How do new buildings get to be old?
The north of England isn’t short of fantastic 19th and early 20th century architecture.
Some of it is grand civic buildings like St Georges Hall in Liverpool.
Others are the abandoned industrial buildings which have become a sort of new natural resource in the northern landscape like water power or coal.
These old buildings can be re-purposed into loft apartments or cheap space for new kinds of business, for example Bates Mill in Huddersfield, still run by the same family who owned it as a woollen mill.
We look at the grand civic buildings and think “no one would ever knock them down.” But of course some were, for example Huddersfield’s Piece Hall. If only it had been kept, like the one in neighbouring Halifax, it might also be getting a £7 million grant.
Over the last ten or twelve years there has been a boom in new civic and commercial buildings, such as the Sage in Newcastle. These have often been built as part of a regeneration strategy, following the model of the Guggenheim in Bilbao.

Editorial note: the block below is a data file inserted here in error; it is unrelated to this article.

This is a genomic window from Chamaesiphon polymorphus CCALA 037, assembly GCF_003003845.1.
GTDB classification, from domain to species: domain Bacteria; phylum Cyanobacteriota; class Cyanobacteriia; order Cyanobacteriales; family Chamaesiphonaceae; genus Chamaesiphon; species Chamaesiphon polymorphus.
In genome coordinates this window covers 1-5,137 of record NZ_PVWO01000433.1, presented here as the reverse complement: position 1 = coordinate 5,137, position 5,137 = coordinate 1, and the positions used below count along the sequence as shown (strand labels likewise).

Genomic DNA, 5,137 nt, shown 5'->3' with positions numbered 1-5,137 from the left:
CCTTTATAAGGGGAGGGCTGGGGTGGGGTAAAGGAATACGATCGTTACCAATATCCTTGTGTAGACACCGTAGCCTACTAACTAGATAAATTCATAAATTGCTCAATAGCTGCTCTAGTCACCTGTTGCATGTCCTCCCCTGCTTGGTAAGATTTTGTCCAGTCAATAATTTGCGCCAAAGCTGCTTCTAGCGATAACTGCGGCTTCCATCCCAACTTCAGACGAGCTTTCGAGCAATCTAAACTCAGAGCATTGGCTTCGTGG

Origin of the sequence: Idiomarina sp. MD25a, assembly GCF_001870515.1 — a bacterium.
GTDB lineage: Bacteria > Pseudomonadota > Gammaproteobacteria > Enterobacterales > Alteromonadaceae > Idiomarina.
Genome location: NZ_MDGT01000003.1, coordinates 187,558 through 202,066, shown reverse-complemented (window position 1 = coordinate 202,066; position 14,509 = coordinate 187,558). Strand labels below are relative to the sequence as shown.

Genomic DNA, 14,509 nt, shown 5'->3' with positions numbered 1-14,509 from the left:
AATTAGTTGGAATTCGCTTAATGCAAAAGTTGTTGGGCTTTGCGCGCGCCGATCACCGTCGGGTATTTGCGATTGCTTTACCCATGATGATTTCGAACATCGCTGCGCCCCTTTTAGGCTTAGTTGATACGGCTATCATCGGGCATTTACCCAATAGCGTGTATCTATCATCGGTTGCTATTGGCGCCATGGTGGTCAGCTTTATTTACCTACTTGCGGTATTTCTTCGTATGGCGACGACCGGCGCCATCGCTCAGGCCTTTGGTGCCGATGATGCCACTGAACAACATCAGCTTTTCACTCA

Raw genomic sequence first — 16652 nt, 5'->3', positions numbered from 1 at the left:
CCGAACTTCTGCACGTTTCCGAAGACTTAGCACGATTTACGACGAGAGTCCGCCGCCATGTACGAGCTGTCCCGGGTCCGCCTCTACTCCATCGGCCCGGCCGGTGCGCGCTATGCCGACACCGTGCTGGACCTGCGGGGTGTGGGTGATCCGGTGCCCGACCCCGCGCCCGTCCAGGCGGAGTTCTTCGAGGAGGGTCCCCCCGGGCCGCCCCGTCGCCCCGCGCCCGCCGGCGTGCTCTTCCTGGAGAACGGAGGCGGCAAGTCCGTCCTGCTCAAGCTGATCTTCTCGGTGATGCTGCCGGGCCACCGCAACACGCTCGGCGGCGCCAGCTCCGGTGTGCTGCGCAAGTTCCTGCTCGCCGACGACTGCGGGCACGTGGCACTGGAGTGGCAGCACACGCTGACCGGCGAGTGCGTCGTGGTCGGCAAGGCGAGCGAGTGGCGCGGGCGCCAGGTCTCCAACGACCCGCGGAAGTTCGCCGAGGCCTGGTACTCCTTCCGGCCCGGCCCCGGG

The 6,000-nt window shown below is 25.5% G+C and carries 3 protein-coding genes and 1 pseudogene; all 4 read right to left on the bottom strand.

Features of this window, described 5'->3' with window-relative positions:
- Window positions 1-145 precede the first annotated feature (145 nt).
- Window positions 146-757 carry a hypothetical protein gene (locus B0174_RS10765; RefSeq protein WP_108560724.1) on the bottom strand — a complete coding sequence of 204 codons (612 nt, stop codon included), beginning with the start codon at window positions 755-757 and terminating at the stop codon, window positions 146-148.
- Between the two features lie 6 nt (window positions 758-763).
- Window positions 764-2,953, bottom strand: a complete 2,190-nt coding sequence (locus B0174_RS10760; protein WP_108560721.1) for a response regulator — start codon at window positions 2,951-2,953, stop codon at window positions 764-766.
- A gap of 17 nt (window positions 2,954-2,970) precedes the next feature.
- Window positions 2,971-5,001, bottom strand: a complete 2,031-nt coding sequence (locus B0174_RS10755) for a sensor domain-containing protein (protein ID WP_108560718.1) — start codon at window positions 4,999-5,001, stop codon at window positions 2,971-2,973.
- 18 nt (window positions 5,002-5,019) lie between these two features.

The Sage is fantastic, and it will never be knocked down, but has the regeneration of northern city centres cost us some new favourite buildings that might have grown to a noble and well-loved old age?
In Sheffield, Missy Tassles wrote about the “hole in the road”, a subway below a roundabout that had a fish tank in the wall. It’s hard to think of anything more wondrous than than that.
Maybe subways could never escape from their sinister feel of 1970′s horror films, but Wondrous Place posts from Missy, Dan Feeney and Sid Fletcher, about Park Hill flats and Castle Market, gave such a strong feeling that the people who built the best things in the second half of the 20th century really did try and do justice to the history, geography and people of Sheffield.
I can’t wait to go to Sheffield again, and I’ll walk round it with different eyes. With so much care going into some new buildings of the last 50 years, would it be a shame if they weren’t around long enough to become old ones.
Photo credits: uknow-uk and Alexi Parkin on Flickr